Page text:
“When life goes out of control | Draw back your lips | Whistle and exclaim | Aal izz well!” – 3 Idiots
I can’t deny the fact that I’m not a fluent speaker of French despite almost two years of formal language studies. My abilities are only enough to get me through simple conversations and are by no means passable for the professional level. This is the main reason why I am so concerned about not finding a company that would accept me as an intern. Without work, I won’t be able to graduate because we are supposed to apply what we will learn in class in an actual business setting. Moreover, I do not have enough financial resources to last that long as a part-time student/part-time bum.
So, I have given up my chances of finding a job in Paris. I feel that it is almost next to impossible for a foreign student who doesn’t speak French to find work there. Lucky for me, my only hope finally materialized and I was officially employed the day after I celebrated my birthday. The only thing is that I have to leave Paris. It has been two weeks since I moved to Le Havre, France and it’s quite surreal that two years ago, I was only here for a business trip for Chevron Oronite. Now, I’m already one of its employees!
Le Havre is by no means close to Paris in terms of things to do, places to see or people to meet. It’s a relatively small and quiet city but deciding to move here has definite advantages for me. First, there is no adjustment needed in terms of work (language aside) because I am familiar with the company culture and the work environment. Obviously, I get to collaborate and talk to the same people I’ve been working with during the last four years. Second, I have better chances of improving my French because I am rarely exposed to the English language here. Third, there is lesser possibility of having “Paris-overload” since I would only be there for less than two weeks each month. Fourth, it’s less expensive to live here. Lastly, I’m always treated to equally beautiful sunrises and sunsets. For art junkies, Claude Monet lived here as a child and the city had so much influence in his style of painting.
Right now, I’m really very grateful for the things that have happened and I couldn’t literally ask for more. Despite some initial worries (which is pointless to do), things are doing really well and I just pray that they continue to go smoothly as months go by. The many wonderful people in school, at work, the old and new apartments, the Filipinos I’ve met and even other strangers and tourists on the road, they have all helped me achieve this amazing experience in my first seven weeks here.
Waking up to one beautiful sunrise
My very first birthday card in French given to me by my adopted family during the past month
« Ce n’est pas le niveau de vie qui fait le bonheur des hommes mais bien la liaison des cœurs et notre point de vue sur notre vie. Or l’un et l’autre sont toujours en notre pouvoir, et l’homme est toujours heureux s’il le veut, et personne ne peut l’en empêcher. »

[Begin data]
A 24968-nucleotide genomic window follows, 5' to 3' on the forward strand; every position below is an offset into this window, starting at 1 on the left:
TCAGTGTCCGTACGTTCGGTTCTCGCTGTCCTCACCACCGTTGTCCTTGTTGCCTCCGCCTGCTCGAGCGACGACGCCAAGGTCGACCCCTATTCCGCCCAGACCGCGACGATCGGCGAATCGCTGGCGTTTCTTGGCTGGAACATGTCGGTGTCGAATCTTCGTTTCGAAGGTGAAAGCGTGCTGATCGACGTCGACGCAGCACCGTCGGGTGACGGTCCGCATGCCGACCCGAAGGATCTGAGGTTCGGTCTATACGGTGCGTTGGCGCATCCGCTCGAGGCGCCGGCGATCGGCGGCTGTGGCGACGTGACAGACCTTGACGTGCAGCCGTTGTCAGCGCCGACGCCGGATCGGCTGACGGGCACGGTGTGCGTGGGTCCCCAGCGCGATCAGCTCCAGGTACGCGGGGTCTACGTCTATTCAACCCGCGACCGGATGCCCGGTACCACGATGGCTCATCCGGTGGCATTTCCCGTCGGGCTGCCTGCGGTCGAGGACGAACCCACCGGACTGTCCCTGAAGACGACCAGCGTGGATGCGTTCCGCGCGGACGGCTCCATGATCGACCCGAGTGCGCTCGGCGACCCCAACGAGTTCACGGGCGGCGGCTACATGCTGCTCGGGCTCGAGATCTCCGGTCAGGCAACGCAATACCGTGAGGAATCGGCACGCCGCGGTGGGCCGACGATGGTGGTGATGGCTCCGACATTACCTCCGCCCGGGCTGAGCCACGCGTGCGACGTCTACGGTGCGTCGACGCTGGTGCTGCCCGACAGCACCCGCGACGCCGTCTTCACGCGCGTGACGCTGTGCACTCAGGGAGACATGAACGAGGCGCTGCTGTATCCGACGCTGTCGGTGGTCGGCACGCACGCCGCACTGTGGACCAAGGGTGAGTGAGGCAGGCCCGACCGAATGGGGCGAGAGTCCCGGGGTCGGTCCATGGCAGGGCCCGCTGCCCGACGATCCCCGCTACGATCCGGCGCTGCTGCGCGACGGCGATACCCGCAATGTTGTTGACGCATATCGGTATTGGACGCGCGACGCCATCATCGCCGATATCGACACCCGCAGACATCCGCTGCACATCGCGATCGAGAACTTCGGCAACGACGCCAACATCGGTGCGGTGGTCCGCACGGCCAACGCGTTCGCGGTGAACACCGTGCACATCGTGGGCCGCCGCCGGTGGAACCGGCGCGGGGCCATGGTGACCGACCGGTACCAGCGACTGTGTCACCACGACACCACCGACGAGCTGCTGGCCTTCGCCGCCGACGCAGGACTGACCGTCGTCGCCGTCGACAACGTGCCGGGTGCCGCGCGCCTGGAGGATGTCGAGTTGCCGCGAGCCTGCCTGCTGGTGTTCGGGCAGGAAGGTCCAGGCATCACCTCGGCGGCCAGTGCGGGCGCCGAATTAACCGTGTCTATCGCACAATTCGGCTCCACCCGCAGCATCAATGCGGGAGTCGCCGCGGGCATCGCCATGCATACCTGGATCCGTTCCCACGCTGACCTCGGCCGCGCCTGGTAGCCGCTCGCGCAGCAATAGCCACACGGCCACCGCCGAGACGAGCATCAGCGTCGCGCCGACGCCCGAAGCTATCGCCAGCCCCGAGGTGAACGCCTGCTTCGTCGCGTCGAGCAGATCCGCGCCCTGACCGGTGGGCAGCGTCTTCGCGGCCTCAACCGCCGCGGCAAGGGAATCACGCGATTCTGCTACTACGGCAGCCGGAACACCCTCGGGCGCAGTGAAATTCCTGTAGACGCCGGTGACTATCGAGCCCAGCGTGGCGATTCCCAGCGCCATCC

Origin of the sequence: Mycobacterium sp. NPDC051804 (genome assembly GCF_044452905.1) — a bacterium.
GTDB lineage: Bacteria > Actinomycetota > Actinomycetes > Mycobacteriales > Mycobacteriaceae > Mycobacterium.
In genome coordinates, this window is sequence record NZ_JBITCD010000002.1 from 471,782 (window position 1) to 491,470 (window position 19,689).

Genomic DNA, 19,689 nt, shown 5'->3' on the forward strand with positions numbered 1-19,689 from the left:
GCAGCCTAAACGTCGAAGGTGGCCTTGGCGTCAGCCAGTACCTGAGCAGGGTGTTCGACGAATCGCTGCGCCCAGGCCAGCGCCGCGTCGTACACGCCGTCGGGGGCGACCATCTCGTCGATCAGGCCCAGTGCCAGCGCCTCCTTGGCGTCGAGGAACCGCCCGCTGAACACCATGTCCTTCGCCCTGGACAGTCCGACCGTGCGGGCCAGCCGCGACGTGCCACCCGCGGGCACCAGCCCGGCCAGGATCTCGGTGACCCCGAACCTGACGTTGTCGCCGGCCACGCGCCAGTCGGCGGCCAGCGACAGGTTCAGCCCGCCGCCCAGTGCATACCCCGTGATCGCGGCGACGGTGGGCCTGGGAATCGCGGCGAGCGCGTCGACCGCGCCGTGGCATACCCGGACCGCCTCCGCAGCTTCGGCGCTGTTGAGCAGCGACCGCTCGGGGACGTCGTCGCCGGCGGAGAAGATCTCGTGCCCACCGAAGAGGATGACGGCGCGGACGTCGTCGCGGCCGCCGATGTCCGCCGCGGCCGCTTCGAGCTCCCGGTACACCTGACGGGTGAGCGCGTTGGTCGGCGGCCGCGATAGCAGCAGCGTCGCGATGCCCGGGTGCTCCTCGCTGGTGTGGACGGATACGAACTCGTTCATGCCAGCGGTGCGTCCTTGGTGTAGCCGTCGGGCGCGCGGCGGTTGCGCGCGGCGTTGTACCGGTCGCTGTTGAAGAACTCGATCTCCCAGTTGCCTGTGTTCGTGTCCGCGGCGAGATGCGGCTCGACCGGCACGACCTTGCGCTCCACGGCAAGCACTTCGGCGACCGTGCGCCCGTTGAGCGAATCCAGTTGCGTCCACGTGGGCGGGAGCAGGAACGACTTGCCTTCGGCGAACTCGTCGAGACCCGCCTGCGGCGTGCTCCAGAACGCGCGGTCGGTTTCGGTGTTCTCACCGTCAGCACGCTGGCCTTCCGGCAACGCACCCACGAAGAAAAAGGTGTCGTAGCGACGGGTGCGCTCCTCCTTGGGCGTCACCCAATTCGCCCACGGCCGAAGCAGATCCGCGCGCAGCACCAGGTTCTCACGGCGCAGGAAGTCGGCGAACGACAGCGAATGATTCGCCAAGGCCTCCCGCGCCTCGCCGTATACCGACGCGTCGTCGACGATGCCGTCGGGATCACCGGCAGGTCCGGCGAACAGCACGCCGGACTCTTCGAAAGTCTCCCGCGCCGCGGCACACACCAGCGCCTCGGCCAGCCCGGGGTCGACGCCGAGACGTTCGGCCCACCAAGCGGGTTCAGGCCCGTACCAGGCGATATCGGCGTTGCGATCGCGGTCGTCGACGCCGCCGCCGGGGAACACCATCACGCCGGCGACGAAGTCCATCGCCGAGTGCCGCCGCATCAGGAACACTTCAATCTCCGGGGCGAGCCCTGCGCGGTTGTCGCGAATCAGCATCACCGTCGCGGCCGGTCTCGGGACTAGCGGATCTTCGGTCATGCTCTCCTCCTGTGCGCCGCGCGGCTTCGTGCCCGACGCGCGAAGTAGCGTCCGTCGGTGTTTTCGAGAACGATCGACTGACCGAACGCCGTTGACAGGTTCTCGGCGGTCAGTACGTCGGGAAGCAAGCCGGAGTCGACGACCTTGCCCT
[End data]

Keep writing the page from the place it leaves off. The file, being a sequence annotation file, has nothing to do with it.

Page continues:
It is not the standard of living that makes men happy but the connections that our hearts make and our perspectives in life. Now, both are always in our power and one is happy if he so chooses, and nobody can stop him.
– Alexandre Soljénitsyne
– As I understood the translation of Catalina, my housemate
Well, hello October! I have been here for almost a month now but it feels like I have only arrived a couple of days ago. Save for a week of classes last month, I haven’t been busy at all since my internship is not in effect yet. Initially, I was very optimistic that it would be easy to find an opportunity here having worked for two international companies. However, I underestimated the fact that I have limited French-speaking abilities and that it takes time to complete the processing of government or job-related requirements.
The honeymoon phase is officially over and the crisis stage has begun. Starting today, I will not be as relaxed as before because I have so many things to put into order. After our scheduled classes next week, I am supposed begin my one-year contract with Chevron Oronite. Since I will be based at the Gonfreville plant, I need to find a house to rent in Le Havre, a port city in Normandy two hours away by train from Paris. Sadly, that means I only get to spend time in Paris during the week of classes and some weekends. It was a hard decision at first because I’ve always imagined myself living in my dream city 100% of the time during the entire year. But come to think of it, I will be able to utilize my previous experience and apply what I will learn from school in a very familiar working environment. Work-wise, there isn’t a big adjustment because I get the chance to collaborate with former colleagues and talk to friends in Manila more regularly. I am not even homesick yet and with this, I’d say the probability is dropping even more and more.
But maybe not for long. For the first time this October, I will celebrate my birthday alone. Not even in Paris where I have found new and very likable friends but in a city where I know practically no one except future officemates. Maybe that’s when the homesickness will kick in. I don’t know. I do hope that when you catch me online on my birthday, you will keep me busy. Talk to me so that the day will pass without having to think about how sad it is to spend my birthday in an unfamiliar place by myself. Not to cry on my birthday is my only wish!